Checking your manual or confirming with your HVAC engineer to see if the refrigerant charge exactly matches the manufacturer’s specifications is vital for a healthy running system which is as efficient as possible. A system that is overcharged or undercharged is only going to cause issues.
You must be very careful about adding refrigerant to a system if you don’t know how full it already is. If you top up the refrigerant and the problem persists, it may be time to get a qualified HVAC engineer on site to locate the issue and fix any leaks if they exist.
7. Is Your Drainage Cleared?
In order to make the air feel cooler, AC units remove moisture from the air and lower the humidity. However, in order to remove the moisture, there must be a way of transferring the liquid away from the environment.
The drainage systems installed on air conditioning units are designed to take water via a drain line and into a pan which will be drained away. Issues begin to arise if the drain becomes blocked, so always ensure you check the drains on your system whilst running through your air conditioner troubleshooting process.
If you forget to check your drains, a blockage could result in water filling up and backing up into the unit itself, causing severe damage.
Another element that affects drainage, can be whether the drain was level when it was mounted. Have this looked into if you have any cause for concern?
8. Damaged Ducts
If your AC doesn’t seem to be cooling your building, common air conditioner problems can be caused by a lack of air flow through the ducts.
If you have leaky air ducts which can be caused by wear and tear, animals or damage from works that have occurred during or after installation, the cooled air will be escaping into the walls of your building.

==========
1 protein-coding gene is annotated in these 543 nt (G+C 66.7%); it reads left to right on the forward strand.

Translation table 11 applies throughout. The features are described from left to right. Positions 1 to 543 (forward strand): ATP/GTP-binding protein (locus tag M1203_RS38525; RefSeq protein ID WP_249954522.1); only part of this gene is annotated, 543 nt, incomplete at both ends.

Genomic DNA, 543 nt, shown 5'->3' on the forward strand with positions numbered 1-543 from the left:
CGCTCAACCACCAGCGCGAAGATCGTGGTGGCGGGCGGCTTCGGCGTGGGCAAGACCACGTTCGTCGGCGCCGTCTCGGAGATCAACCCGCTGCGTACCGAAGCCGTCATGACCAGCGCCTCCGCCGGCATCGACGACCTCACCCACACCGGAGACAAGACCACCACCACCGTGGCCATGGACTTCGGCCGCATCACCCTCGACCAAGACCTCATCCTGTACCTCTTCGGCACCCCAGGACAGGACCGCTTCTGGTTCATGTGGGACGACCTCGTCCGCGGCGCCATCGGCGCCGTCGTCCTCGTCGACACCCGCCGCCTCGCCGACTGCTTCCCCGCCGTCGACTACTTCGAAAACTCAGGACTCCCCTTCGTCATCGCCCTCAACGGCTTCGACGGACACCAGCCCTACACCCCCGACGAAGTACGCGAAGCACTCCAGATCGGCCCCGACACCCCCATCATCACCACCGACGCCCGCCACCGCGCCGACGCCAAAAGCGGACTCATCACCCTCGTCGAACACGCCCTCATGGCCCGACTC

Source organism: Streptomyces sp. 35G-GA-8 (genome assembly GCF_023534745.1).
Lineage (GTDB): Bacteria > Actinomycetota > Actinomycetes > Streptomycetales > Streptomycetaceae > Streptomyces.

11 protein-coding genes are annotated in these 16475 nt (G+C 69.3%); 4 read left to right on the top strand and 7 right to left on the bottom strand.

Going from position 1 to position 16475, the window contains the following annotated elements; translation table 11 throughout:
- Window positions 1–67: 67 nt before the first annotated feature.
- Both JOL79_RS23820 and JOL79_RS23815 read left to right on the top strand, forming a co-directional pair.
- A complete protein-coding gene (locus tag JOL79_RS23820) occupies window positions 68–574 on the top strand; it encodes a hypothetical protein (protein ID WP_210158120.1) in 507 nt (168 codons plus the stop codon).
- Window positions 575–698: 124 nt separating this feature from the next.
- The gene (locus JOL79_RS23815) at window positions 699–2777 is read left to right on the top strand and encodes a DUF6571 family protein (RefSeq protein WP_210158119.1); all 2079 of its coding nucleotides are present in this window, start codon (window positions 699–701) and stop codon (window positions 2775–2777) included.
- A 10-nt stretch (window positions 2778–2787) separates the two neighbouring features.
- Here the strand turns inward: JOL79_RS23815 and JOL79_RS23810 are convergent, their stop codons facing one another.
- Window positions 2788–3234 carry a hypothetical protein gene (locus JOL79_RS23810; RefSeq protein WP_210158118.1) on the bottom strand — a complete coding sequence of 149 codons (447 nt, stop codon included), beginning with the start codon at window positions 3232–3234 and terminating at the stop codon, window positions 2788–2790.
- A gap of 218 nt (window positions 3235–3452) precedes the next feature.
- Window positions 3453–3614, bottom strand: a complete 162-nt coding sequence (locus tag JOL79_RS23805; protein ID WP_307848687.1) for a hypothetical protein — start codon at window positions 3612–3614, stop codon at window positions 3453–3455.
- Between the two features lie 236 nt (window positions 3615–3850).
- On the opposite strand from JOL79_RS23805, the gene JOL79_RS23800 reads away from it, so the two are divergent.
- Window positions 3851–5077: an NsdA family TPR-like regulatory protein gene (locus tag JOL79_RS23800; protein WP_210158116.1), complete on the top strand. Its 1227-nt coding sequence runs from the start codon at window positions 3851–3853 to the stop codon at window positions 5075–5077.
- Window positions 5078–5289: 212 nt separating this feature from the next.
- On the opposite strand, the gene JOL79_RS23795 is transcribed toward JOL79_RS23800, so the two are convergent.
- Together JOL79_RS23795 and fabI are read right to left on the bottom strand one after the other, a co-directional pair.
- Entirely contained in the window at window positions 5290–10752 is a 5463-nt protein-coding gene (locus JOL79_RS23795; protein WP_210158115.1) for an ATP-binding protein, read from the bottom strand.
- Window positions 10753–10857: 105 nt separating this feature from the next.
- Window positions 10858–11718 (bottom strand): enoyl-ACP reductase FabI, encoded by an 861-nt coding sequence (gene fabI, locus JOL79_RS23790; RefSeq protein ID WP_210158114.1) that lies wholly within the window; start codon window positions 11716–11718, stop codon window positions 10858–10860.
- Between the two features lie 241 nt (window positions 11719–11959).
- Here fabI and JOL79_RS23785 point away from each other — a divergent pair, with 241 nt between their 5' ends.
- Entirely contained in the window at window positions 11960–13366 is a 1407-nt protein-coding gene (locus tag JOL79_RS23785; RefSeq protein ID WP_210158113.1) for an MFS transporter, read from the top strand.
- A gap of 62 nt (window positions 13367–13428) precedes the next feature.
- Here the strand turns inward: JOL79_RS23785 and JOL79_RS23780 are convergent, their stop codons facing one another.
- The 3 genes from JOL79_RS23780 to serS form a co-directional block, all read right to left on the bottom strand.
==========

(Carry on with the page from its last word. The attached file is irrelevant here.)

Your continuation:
Ducts that are leaking will result in a less efficient system that costs you more and leaves your home warmer than you desire.
9. Electrical Failure
Air conditioning repair troubleshooting isn’t just about working with and understanding the mechanical elements. Electrical faults can occur too which are not uncommon reasons for any air conditioning not working.
If the AC is turned on and off (done frequently where units are too large for their buildings) regularly it can cause compressors and fans to wear out.
Another electrical element that can expire quickly is wires and terminals. These should be checked in your annual HVAC service by a professional – just another reason to take part in regular planned preventative maintenance regimes.
Similar to the thermostat, your sensors must be checked. If they are not measuring the right temperature of the air that is coming into the system then it will not be adjusting the air properly. You may end up with an air conditioner not cooling at all or one that is too cold and in a constant cycle.
Rather than recalibrating, like you would a thermostat, a sensor may be corrected by simply checking it is in the right location. Adjusting its position carefully so that it is close to the coil but not quite touching it is best – however always check your manual as different manufacturers may have different specifications.
In places like the US where most houses have AC installed, the average household’s energy spend on cooling alone is around 6% according to energy.gov.
That’s a huge figure when you consider the other running costs that a home can incur and when you look at the bigger picture. Our duty is to ensure industrial and home air conditioning systems are running safely, efficiently and cost-effectively, so we hope this air conditioner troubleshooting has helped you trace and prevent issues.
If you continue to encounter air conditioner problems, please seek an HVAC professionals help immediately.